In just a century, the aircraft carrier has evolved from launching canvas-winged biplanes to formidable fighter jets capable of attacking targets hundreds of miles away. Although the ships themselves have changed greatly over the past 100 years, the carrier remains the answer to one of the most difficult questions for any navy: How to project power by sea.
In 1942, Admiral William ‘Bull’ Halsey, one of America’s greatest carrier commanders, succinctly summed up the carrier’s role as enabling the U.S. Navy to “get to the other fellow with everything you have as fast as you can and to dump it on him.”
A summation that still applies today.
The Early Years
The U.S. wasn't the minds behind the first carriers. Developed during the early 20th century, seaplane carriers—or tenders—deployed across the Atlantic during World War I. As with the development of the tank, the U.S. Navy initially followed the lead of Britain and other European nations.
The U.S. Navy’s first seaplane carrier, the USS Mississippi, was converted from a battleship in 1913. Mississippi’s fledgling seaplanes saw action during the American occupation of Veracruz, Mexico, launching reconnaissance missions. Instead of launching planes from her deck, Mississippi lowered the aircraft into the water and collected them after they had landed. While this had its advantages at the time, it also prevented aircraft from flying when seas were rough.
The first major step toward the modern aircraft carrier came when ships started launching planes from their decks rather than the sea. But this required deck space, and lots of it. Early experiments saw traditional battleships temporarily converted with rudimentary flight decks built on top of gun turrets.
The first American to fly off a ship was civilian pilot Eugene B. Ely, who on November 14, 1910, successfully launched from the USS Birmingham. Ely, who couldn’t swim, wore two bicycle inner tubes across his chest as a makeshift life jacket.
The Birmingham, a light cruiser, had been fitted with an 83-foot-long wooden flight deck over its forward guns that sloped forward slightly to help give Ely’s Curtiss Pusher some extra momentum during takeoff. Rolling down the deck, the biplane plunged towards the water, its wheels dipping into the sea before ascending and landing on the nearby shore.
Two months later Ely completed the first successful deck landing aboard another adapted ship, the Pennsylvania—this time using a tail hook and ropes as proto-arrestor cables. The Pennsylvania's captain, as "the most important landing of a bird since the dove flew back to the ark.”
The early years of the 20th century saw the concept of seaborne aeronautics evolve quickly. With the Navy decommissioning the USS Mississippi in 1915, the U.S. would go on to play only a small naval role during World War I but continued to follow carrier developments.
The interwar period saw a number of firsts. The British HMS Argus was the first ship to have a full-length flight deck, and the HMS Hermes, launched in 1924, was the first carrier to have a control tower island, a feature that would last for more than 90 years and counting. In the East, the Japanese Imperial Navy experimented with carriers, commissioning the world’s first purpose-built carrier, the Honsho, in late 1922.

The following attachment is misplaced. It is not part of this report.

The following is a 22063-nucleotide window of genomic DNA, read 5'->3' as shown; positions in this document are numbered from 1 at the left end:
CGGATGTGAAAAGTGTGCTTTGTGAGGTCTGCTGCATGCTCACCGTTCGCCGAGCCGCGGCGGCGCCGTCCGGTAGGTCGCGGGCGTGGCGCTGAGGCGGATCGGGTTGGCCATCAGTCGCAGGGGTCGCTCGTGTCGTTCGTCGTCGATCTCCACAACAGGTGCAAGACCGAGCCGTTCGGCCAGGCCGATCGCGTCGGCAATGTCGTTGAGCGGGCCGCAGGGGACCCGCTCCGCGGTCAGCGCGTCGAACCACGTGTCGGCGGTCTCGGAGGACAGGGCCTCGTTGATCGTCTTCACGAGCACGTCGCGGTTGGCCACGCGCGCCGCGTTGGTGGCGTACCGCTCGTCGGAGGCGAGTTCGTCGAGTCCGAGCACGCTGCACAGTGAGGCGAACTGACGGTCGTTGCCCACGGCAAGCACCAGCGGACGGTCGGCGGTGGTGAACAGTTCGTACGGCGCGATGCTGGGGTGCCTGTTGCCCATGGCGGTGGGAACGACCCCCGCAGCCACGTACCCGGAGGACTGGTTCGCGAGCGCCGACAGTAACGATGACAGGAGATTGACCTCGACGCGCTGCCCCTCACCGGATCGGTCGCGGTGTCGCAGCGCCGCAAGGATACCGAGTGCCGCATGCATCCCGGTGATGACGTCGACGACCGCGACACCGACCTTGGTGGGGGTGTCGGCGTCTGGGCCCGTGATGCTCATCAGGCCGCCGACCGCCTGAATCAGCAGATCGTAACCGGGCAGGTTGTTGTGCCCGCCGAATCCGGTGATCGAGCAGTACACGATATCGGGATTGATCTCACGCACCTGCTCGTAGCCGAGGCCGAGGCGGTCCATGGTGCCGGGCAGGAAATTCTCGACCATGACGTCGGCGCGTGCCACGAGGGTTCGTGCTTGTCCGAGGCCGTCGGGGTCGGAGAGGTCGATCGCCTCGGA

In 1920, the U.S Navy launched is first aircraft carrier USS Langley (CV-1), originally a built as a collier but converted with a full-length flight deck. The Langley proved to be an important testbed and two battlecruiser hulls were subsequently repurposed during construction and fitted with flight decks.
The Leton and Saratoga entered service in the late 1920s and would go on to be instrumental in cementing the carrier as a premiere ship of the U.S. Navy when once again the world plunged back into war.
The Carrier War
December 7, 1941—the “day that would live in infamy"—would also become the day that aircraft carriers proved their worth.
The Imperial Japanese Navy launched a surprise attack on Pearl Harbor with more 400 aircraft attacking from six carriers. Four American battleships were sunk, four more damaged, and over 2,000 people were killed. The U.S. Navy’s three Pacific carriers— Enterprise, Leton, and Saratoga—were all at sea during the attack.
In retaliation, the U.S. executed one of the most ambitious missions ever launched from an aircraft carrier. Led by the U.S. Army Air Force, the Doolittle Raid launched on April 18, 1942, saw 16 B-25 medium bombers launch an audacious bombing raid against Tokyo, Nagoya, Kobe, and Osaka on the Japanese mainland—all launched from the carrier USS Hornet.
After the mission General James Doolittle explained the aims of his raid:
"It was hoped that the damage done would be both material and psychological. Material damage was to be the destruction of specific targets... The psychological results, it was hoped, would be the recalling of combat equipment from other theaters for home defense…the development of a fear complex in Japan."
The mission was the longest ever flown by B-25s, with Doolittle’s aircraft averaging about 2,500 miles. The raid was a success, but due to the extreme distance the bombers had to be fitted with an auxiliary fuel tank and lightened significantly, even leaving behind most of their machine guns. Despite the odds, most of the planes were able to crash land in China as planned.
After the successful mission, however, the Navy still faced with a huge dilemma. The U.S. needed pilots trained in deck landings, but with all of the fleet’s available carriers facing the Japanese in the Pacific, there were no extra carriers for training. So the Navy retrofitted two aging passenger steamers: the Seeandbee and the Greater Buffalo.
The Seeandbee, a paddle steamer built in 1912, was renamed USS Wolverine. Her superstructure was stripped and a 550-foot wooden flight deck fitted. The Greater Buffalo, built in the 1920s, was renamed USS Sable.